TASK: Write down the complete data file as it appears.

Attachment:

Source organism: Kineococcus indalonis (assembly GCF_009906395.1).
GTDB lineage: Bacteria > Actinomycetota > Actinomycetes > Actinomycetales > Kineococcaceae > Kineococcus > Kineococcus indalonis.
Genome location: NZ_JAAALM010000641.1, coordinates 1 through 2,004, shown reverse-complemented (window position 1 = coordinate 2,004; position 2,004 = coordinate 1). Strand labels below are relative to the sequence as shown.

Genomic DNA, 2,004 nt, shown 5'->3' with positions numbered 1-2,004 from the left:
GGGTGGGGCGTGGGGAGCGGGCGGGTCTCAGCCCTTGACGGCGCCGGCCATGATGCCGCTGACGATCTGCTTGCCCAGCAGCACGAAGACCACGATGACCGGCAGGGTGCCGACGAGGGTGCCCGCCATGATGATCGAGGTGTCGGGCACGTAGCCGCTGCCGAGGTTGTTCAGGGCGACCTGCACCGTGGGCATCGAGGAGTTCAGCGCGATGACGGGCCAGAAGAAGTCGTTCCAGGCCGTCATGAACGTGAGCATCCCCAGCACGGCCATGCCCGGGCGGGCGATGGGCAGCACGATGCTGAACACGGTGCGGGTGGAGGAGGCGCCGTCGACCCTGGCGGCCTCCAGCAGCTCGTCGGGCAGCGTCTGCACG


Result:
Source organism: Kineococcus indalonis (assembly GCF_009906395.1).
GTDB lineage: Bacteria > Actinomycetota > Actinomycetes > Actinomycetales > Kineococcaceae > Kineococcus > Kineococcus indalonis.
Genome location: NZ_JAAALM010000641.1, coordinates 1 through 2,004, shown reverse-complemented (window position 1 = coordinate 2,004; position 2,004 = coordinate 1). Strand labels below are relative to the sequence as shown.

Genomic DNA, 2,004 nt, shown 5'->3' with positions numbered 1-2,004 from the left:
GGGTGGGGCGTGGGGAGCGGGCGGGTCTCAGCCCTTGACGGCGCCGGCCATGATGCCGCTGACGATCTGCTTGCCCAGCAGCACGAAGACCACGATGACCGGCAGGGTGCCGACGAGGGTGCCCGCCATGATGATCGAGGTGTCGGGCACGTAGCCGCTGCCGAGGTTGTTCAGGGCGACCTGCACCGTGGGCATCGAGGAGTTCAGCGCGATGACGGGCCAGAAGAAGTCGTTCCAGGCCGTCATGAACGTGAGCATCCCCAGCACGGCCATGCCCGGGCGGGCGATGGGCAGCACGATGCTGAACACGGTGCGGGTGGAGGAGGCGCCGTCGACCCTGGCGGCCTCCAGCAGCTCGTCGGGCAGCGTCTGCACG